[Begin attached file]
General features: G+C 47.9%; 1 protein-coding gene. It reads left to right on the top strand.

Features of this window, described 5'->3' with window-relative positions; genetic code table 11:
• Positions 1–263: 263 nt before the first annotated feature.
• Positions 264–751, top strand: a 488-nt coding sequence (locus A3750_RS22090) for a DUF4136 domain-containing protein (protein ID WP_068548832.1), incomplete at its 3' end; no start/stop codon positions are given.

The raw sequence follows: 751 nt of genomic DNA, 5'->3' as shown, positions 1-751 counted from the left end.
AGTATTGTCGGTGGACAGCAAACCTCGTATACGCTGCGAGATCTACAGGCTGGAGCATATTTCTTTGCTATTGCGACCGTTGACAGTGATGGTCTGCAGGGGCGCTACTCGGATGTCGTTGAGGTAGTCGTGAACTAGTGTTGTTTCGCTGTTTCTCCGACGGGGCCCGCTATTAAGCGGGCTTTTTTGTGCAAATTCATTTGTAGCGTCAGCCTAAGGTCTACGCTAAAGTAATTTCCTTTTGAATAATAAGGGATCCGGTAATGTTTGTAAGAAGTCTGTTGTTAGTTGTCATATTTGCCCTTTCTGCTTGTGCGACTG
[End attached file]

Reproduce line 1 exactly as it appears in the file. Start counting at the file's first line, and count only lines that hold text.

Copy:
General features: G+C 47.9%; 1 protein-coding gene. It reads left to right on the top strand.